Late Layman Scott honoured

    top lede

    Brac school renamed

    The Cayman Brac High School is now officially called the Layman E. Scott Sr. High School, after its first principal.

    The late Mr. Scott’s family, including his wife, children and grandchildren, attended the renaming ceremony at the school on Wednesday evening, 20 April, along with government officials, members of the Ministry of Education and many people from Cayman Brac who had been pupils of Mr. Scott.

    Current students at the high school were also among 
the audience.

    “I am really thankful to Mr. Layman, as he was the one who set the foundation for the education for myself and for the young people of today, and for that I can say ‘On behalf of all the young people of Cayman Brac, thank you’,” said Christopher Barnes, a student at the school, in a tribute to the man who helped to found the first high school on the Brac.

    Mr. Scott, who died on Christmas Day last year, served as principal of the high school for six years from 1967. His son, Jude Scott, speaking at the ceremony, told the large audience that the date of the renaming of the school was apt as it fell on his father’s birthday.

    He said his father had dedicated his life to the development of education in the Cayman Islands.

    “This day is a celebration of Dad, but he would insist we recognise the many heroes who make these accomplishments possible,” he said, adding that parents played a vital role in encouraging their children, through support and by setting an example.

    “Dad’s legacy lives on in the minds and the hearts of his family and his students. With the renaming of this school in his honour, his legacy will continue to live on through the lives of the students that pass through the halls of this great institution that he loved so dearly,” he said.

    The Scott family gave a $10,000 donation as a gift to the school during the ceremony.

    Others also paid tribute to Mr. Scott, including Deputy Premier Juliana O’Connor-Connolly, Minister of Education Rolston Anglin and Principal Adrian Jones. The opening prayer was offered by the school’s vice principal Pedro Lazzari, while Tammy Banks-DaCosta, learning community leader, was the master of ceremonies.

    Prior to offering a closing prayer at the event, District Commissioner of Cayman Brac Ernie Scott shared some anecdotes of his days at the school, describing how Mr. Scott always called the boys “lads” and one day quickly solved the maritime mystery bothering those lads of how ones tells whether a boat’s left is starboard or port, or one which side one finds a red or green light on a boat.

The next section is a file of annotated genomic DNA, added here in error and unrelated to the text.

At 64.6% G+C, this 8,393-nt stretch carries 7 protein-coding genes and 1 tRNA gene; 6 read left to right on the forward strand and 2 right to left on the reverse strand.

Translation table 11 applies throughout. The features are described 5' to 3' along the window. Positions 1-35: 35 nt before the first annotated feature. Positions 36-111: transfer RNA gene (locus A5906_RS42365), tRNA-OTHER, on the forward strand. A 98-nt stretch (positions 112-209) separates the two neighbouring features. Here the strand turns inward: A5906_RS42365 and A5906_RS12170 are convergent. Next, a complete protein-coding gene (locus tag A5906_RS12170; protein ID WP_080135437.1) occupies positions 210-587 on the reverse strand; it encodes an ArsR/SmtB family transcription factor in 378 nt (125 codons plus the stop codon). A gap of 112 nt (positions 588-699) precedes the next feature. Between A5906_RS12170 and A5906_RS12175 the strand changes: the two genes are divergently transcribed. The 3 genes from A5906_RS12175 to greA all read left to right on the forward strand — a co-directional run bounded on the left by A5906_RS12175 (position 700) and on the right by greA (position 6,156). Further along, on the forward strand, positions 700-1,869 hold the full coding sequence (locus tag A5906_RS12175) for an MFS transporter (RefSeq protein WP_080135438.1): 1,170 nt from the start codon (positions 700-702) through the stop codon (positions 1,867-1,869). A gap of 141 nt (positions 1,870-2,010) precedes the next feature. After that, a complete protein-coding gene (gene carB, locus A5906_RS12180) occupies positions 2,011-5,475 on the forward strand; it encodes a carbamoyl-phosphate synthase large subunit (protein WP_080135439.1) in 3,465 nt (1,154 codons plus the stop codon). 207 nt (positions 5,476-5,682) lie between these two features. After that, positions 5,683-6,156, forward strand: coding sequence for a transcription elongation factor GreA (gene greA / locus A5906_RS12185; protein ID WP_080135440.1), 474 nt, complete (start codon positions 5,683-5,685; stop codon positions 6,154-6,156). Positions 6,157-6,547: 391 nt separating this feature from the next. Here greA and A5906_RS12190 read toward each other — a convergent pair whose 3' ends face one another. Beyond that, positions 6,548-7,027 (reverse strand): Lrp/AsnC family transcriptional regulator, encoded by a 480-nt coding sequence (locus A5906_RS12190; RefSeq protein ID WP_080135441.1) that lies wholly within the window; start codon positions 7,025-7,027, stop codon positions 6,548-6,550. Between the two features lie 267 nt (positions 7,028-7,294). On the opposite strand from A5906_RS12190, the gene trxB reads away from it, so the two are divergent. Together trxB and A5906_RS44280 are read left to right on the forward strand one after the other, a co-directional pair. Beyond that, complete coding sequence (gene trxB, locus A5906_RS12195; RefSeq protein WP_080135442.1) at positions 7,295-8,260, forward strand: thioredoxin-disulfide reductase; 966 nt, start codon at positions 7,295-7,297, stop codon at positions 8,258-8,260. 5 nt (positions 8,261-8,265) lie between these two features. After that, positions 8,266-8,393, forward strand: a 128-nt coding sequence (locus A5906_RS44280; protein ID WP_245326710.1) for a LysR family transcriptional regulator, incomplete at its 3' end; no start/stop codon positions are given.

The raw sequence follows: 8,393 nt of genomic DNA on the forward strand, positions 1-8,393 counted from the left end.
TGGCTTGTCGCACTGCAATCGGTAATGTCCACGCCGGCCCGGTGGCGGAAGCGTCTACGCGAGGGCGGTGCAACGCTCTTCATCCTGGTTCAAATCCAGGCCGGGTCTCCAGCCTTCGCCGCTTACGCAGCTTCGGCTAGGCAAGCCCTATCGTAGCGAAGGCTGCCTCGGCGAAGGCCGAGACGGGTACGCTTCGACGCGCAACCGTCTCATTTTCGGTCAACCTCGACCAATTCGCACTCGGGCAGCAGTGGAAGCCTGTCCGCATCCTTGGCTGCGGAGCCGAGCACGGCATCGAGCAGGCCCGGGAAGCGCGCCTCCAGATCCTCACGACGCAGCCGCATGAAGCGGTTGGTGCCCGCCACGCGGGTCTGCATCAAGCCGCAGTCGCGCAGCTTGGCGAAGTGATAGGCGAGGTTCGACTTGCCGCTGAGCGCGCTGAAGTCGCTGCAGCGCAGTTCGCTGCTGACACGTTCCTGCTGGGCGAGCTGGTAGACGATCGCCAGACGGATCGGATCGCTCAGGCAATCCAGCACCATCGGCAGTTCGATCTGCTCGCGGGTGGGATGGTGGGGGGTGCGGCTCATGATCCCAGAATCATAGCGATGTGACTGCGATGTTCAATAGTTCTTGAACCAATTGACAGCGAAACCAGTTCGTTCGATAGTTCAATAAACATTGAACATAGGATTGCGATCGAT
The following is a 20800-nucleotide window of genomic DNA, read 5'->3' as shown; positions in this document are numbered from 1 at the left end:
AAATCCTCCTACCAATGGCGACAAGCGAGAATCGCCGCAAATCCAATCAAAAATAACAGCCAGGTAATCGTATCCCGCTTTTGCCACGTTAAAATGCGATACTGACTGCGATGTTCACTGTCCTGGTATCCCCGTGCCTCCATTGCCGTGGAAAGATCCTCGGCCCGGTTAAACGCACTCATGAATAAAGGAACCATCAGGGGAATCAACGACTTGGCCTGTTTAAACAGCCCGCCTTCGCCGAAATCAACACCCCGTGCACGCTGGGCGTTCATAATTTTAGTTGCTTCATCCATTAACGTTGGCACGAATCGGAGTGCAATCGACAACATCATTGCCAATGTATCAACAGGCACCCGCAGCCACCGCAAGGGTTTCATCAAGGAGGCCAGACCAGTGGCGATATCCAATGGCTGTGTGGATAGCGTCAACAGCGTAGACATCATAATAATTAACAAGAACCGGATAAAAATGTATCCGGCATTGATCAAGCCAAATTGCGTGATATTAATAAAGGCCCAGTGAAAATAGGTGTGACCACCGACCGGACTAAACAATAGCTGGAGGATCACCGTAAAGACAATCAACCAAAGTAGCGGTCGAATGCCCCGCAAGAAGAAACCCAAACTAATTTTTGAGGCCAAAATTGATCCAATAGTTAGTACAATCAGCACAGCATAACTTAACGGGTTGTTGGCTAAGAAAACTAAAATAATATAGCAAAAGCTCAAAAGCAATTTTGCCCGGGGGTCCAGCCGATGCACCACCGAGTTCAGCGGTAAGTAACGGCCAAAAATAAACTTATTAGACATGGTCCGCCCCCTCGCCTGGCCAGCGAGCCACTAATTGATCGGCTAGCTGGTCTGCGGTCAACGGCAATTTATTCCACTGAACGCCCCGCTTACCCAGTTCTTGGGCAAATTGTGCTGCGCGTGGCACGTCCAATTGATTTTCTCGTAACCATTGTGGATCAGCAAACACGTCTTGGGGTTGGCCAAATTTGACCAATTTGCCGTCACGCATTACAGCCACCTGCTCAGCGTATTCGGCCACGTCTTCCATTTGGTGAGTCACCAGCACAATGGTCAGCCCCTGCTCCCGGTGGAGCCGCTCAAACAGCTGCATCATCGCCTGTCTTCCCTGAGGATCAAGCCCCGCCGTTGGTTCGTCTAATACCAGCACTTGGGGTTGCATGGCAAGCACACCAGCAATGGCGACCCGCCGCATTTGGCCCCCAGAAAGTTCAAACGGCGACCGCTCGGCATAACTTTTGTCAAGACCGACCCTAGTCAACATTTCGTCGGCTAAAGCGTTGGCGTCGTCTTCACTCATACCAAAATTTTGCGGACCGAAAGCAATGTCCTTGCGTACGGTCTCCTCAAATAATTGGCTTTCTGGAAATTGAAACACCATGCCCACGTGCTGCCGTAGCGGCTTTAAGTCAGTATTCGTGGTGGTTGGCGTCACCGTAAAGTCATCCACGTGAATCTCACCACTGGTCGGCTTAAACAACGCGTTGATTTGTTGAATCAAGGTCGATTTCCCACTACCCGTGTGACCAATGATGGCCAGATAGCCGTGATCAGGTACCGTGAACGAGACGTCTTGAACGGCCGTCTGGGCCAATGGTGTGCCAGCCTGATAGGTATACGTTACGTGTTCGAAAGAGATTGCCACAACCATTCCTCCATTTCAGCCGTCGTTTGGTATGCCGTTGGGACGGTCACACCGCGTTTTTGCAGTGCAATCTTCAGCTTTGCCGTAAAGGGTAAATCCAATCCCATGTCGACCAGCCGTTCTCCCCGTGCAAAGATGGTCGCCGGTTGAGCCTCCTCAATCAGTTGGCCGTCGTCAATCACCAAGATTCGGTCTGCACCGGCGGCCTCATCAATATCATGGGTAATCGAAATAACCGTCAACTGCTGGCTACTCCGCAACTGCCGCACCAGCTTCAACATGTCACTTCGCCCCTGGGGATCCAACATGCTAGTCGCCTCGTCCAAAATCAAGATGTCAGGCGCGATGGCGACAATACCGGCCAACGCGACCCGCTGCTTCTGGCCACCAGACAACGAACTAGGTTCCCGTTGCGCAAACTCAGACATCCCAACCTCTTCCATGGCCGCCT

“He said ‘Lads, it’s as simple as this. Keep the short words together,’” said the district commissioner, meaning of red, left and port go together, and green, right and starboard go together. “I will never forget that,” he said.

    Mr. Scott, who was born on Cayman Brac, attended high school and teacher training college in Jamaica before furthering his education at the University of Monmouthshire in Wales. He returned to Cayman Brac and became headmaster at West End Primary School in 1956.

    After serving at the school for nine years, he moved to Canada where he was a principal in northern Ontario, before returning to Cayman Brac to take up the post as principal in the new high school, which opened on 23 January, 1967 with 73 students and four staff members.

    Mr. Scott was responsible for introducing O Levels exams to Cayman Brac. The policy of the Board of Education at the time was for students older than 16 who wanted to sit GCE exams at O Levels and A Levels to relocate to a Grand Cayman high school.

    He served as principal of the high school until October 1973 when he resigned his post and began working in the real estate and tourism fields, before returning after nine years to education when he took charge of the Department of Tourism’s Hotel Training school, as well as the Marine School and Building and Trade School – the forerunner of what is now the University College of the Cayman Islands.

    “His contribution to the advancement of all areas of education in the Cayman Islands – academic, technical and vocational – was later recognised by the board of governors of UCCI with the naming of its Vocational Studies Building as The Layman E Scott Block,” said Mary Rodrigues, chief officer of the Ministry of Education, who also spoke at the ceremony.

    Following the speeches, the group moved outside to unveil a plaque at the door of the school and a large sign bearing the school’s new name at the roadside entrance.

    Top Story

    From left, Education Minister Rolston Anglin, Deputy Premier Juliana O’Connor-Connolly and Martha Scott immediately after the unveiling of a plaque at the school in honour of Layman E. Scott.
    PHOTO: NORMA CONNOLLY
    0
    0

    NO COMMENTS